On September 19th Apple’s stock was trading at $702. On November 8th it had fallen to $538 a share. This was $154 billion in lost shareholder value in eight weeks. The culprit was expected rising costs to land their products on shelves from their factories. Now most investors and analysts thought Apple executives and managers would rebuild the lost value, and they indeed are. But a permanent destruction of shareholder value or firm valuation in the case of the private firm is something to be avoided if at all possible. Why?
If you have followed this series of articles on the strategy and leadership drivers of firm valuation, I bet many of you are saying to yourselves, “Oh oh … here comes the soft and squishy one”. But I want to demonstrate to you that people can be a source of enduring, hard-for-a-competitor to copy competitive advantage for your firm or organization.
The role of the Chief Executive Officer (CEO) is crucial in any company for its success and ability to create wealth for its shareholders/owners or other measures of performance if the organization is not a publically traded corporation.
Recall last month we defined futuring as a subset of strategic planning and it is the field of using a systematic process for thinking about and picturing possible futures and then setting the probability for each occurring. We also gave examples from 52 Trends Shaping Tomorrow’s World by Marvin Cetron and Owen Davies. If you were able to read Part 1, were you able to consider the implications of those thirteen trends for your organization?
Is it possible to know the future with certainty? The answer is no most of the time. But futurists think much more can be done than to just let “the future sneak up on you”.
Boards of directors should play a more direct role in helping to grow the value of their firms. This is a relatively new mandate as many boards historically have served only a high level review role during quarterly board meetings. But firms like Newell/Rubbermaid, SABMiller Beer and Whole Foods Markets are charting a new course for transparency of operations and board involvement.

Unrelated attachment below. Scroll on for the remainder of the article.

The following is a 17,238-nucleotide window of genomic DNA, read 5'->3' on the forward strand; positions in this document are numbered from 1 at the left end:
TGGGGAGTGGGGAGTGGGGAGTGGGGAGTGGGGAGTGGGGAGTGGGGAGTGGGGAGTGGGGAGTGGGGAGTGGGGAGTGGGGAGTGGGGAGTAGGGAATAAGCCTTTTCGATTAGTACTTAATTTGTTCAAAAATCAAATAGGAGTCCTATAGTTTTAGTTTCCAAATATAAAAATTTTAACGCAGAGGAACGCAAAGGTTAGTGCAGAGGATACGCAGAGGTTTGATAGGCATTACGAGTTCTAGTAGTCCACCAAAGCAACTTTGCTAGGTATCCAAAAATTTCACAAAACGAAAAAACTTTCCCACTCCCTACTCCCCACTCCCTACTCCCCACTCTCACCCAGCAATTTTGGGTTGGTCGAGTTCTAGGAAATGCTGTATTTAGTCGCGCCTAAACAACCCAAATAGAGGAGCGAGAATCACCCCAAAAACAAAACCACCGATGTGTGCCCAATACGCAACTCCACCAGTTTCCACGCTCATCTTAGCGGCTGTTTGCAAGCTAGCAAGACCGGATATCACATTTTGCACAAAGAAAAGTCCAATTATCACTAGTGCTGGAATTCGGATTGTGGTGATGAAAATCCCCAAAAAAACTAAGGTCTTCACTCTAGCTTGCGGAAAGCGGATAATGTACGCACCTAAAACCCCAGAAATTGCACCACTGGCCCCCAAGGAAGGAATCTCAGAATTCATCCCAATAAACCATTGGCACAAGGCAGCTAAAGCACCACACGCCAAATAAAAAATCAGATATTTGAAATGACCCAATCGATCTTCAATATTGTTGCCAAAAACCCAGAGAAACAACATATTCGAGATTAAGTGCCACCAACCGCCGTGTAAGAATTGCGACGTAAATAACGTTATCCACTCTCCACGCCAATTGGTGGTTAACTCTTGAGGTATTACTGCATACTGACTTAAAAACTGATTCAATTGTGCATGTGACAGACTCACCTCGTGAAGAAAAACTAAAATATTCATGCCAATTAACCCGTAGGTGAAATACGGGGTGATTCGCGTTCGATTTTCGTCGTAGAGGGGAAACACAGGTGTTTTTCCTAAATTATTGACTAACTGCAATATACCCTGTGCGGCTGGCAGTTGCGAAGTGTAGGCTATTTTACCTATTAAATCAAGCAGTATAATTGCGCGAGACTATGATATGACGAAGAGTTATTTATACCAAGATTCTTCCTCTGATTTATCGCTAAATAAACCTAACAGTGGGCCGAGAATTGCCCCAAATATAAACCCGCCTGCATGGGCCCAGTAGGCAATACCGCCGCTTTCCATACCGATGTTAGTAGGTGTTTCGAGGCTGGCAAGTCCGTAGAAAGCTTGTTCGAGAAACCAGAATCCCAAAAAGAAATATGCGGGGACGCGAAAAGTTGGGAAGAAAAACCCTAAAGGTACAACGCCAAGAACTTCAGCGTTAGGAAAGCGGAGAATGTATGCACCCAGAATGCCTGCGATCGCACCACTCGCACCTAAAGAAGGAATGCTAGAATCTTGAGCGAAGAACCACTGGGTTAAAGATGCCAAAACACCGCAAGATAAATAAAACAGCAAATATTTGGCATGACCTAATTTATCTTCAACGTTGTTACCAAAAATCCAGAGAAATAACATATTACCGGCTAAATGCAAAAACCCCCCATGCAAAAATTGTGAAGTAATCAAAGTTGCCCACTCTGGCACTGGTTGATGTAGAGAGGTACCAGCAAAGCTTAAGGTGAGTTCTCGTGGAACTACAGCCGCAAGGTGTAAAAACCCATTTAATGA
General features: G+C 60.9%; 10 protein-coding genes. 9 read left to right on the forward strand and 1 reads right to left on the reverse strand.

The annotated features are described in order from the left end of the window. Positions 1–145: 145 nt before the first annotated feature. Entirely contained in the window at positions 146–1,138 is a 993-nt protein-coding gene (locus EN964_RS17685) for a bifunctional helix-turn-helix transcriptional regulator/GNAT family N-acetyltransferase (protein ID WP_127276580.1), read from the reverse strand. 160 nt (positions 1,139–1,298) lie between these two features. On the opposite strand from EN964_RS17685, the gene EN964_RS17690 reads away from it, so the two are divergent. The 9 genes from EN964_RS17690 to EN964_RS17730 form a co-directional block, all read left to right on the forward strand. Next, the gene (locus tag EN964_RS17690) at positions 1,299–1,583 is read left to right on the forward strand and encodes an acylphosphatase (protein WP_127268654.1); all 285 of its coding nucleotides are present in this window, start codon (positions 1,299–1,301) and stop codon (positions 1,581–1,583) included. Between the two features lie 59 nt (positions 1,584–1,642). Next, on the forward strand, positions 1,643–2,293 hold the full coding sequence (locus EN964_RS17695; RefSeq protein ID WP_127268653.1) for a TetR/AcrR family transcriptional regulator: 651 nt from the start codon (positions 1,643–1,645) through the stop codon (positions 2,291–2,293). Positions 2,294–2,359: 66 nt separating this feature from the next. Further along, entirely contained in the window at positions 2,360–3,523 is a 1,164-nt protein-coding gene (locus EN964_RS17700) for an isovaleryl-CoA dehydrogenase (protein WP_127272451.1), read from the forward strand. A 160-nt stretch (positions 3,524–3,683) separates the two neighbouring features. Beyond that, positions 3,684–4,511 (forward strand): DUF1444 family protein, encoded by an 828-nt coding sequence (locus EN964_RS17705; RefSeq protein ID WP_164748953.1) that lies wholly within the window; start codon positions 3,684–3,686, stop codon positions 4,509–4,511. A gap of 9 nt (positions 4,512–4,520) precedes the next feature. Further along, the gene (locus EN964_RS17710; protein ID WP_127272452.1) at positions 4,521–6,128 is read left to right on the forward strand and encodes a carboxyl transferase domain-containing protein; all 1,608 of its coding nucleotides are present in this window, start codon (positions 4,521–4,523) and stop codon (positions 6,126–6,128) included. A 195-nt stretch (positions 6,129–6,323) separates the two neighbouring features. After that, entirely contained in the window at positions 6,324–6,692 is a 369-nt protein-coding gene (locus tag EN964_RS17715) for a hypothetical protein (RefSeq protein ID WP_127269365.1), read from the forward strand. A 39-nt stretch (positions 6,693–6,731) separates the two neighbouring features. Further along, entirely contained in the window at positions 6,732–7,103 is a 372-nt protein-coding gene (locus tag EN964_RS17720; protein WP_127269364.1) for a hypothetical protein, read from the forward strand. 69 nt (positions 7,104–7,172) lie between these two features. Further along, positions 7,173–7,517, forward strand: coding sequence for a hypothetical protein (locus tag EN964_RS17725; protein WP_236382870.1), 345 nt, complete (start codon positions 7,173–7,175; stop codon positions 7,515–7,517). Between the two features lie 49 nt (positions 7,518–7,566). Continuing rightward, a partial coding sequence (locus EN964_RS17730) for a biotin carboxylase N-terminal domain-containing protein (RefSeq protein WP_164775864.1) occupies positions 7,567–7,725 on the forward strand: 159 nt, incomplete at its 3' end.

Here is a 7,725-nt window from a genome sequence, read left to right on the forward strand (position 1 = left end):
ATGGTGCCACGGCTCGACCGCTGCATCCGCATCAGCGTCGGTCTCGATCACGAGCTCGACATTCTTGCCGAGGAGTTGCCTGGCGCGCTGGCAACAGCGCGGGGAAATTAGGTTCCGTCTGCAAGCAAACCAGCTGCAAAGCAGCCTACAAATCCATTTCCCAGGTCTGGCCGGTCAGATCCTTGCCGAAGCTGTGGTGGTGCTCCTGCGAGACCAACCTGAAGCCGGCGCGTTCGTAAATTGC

I first started consulting in 1985 in the strategy subsidiary of the Hay Group, one of the leading compensation consulting firms in the world. When they performed their annual Employee Satisfaction Survey for clients, the best score any company could muster for positive satisfaction with base compensation was 50%. The global average score for positive satisfaction with base compensation was only 25%!!! What do these data suggest? Most people are not satisfied with their pay and want more money.
Global business initiatives can substantially help increase the value of a firm if they are done well. But evidently businesses in Northwest Louisiana are not embracing the revolution going on in global business yet.
Can you predict your organization’s future with certainty? Can this prediction then enable your firm to move to that future with supremacy and advantage? When strategic planning was popularized right after World War II, it promised to do just this. We now know, though, that nothing can do this short of an organization enjoying a lasting monopoly.
Serious employee accidents, information technology melt down, white-collar crime (valued at billions of dollars globally), supply chain shortfalls, board governance issues, external/internal audit strife, competitive encroachment or leapfrog, patent/trade secrets leakage, changes in the White House….
What do you think is the root cause of why some firms can enjoy year after year profitable revenue growth and other cannot? My answer: blow up your functional organization structure to become a Process Driven Company. Wow – you might be saying, “what about marketing and selling? customer service? new product development? human resources? Firms like Hewlett Packard, Siemens Lighting, Danaher and others have been honing Process Driven Skills for a long time.
In the last article, I built the case for why your firm should think about whether the innovation revolution that is sweeping publically traded companies would be right for it. In Part 2 I want to give you a glimpse of some of the “secrets” to innovation some leading firms are using. There are many approaches being used but I like the approaches by IDEO, Strategos and Booz and Company the best.